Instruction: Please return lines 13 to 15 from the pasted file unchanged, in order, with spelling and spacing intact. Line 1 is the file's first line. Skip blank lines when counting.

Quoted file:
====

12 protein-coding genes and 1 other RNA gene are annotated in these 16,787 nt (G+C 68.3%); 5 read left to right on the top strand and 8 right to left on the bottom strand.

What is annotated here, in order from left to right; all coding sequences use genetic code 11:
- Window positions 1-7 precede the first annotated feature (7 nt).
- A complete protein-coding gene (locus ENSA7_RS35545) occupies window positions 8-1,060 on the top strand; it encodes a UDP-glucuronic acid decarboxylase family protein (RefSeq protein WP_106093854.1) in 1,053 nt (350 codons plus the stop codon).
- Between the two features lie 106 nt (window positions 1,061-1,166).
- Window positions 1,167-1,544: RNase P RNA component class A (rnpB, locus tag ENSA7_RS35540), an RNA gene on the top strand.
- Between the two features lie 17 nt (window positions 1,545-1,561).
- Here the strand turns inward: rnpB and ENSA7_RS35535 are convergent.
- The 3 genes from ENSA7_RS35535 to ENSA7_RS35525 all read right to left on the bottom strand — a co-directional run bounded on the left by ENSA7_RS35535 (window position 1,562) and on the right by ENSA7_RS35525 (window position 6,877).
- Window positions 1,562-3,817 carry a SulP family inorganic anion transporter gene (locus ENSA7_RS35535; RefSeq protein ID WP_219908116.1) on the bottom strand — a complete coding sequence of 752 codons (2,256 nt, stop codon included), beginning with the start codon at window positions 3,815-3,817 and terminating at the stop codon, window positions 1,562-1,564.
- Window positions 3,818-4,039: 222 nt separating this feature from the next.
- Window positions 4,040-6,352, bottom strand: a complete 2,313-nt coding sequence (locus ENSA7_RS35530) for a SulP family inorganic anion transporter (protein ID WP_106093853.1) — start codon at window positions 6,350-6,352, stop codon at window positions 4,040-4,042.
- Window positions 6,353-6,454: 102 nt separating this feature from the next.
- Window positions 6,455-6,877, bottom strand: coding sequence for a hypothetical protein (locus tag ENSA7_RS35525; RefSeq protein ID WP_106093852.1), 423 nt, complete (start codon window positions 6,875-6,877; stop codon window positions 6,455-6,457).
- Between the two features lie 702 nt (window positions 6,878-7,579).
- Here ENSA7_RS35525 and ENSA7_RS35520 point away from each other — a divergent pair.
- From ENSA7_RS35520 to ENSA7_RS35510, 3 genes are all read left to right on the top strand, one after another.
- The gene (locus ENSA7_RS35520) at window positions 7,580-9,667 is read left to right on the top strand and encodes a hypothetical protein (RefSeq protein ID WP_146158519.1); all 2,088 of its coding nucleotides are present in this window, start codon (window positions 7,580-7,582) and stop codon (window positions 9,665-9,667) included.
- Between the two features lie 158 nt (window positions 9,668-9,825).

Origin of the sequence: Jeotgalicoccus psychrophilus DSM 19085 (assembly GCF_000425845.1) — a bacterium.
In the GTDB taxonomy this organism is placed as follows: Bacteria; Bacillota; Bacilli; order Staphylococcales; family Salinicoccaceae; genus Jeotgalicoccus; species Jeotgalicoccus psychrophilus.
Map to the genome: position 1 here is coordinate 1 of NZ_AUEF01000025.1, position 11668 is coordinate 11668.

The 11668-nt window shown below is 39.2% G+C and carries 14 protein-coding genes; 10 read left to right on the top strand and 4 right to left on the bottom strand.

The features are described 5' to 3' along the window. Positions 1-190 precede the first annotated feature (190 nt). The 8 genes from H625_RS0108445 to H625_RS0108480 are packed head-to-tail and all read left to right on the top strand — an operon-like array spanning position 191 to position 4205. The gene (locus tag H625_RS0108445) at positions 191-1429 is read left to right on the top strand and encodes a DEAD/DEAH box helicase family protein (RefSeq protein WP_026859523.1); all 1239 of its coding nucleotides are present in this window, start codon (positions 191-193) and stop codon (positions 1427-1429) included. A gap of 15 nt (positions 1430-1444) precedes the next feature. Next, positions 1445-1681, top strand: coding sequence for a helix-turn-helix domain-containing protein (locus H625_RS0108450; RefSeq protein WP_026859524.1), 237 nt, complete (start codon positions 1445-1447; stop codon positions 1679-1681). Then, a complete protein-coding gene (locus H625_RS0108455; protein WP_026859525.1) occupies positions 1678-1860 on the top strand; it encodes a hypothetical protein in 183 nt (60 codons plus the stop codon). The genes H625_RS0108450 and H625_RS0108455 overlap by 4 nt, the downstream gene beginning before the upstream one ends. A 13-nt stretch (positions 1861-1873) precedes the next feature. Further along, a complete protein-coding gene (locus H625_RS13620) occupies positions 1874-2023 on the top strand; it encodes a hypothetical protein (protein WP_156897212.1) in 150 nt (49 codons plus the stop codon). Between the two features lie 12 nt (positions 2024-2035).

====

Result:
- Window positions 6,353-6,454: 102 nt separating this feature from the next.
- Window positions 6,455-6,877, bottom strand: coding sequence for a hypothetical protein (locus tag ENSA7_RS35525; RefSeq protein ID WP_106093852.1), 423 nt, complete (start codon window positions 6,875-6,877; stop codon window positions 6,455-6,457).
- Between the two features lie 702 nt (window positions 6,878-7,579).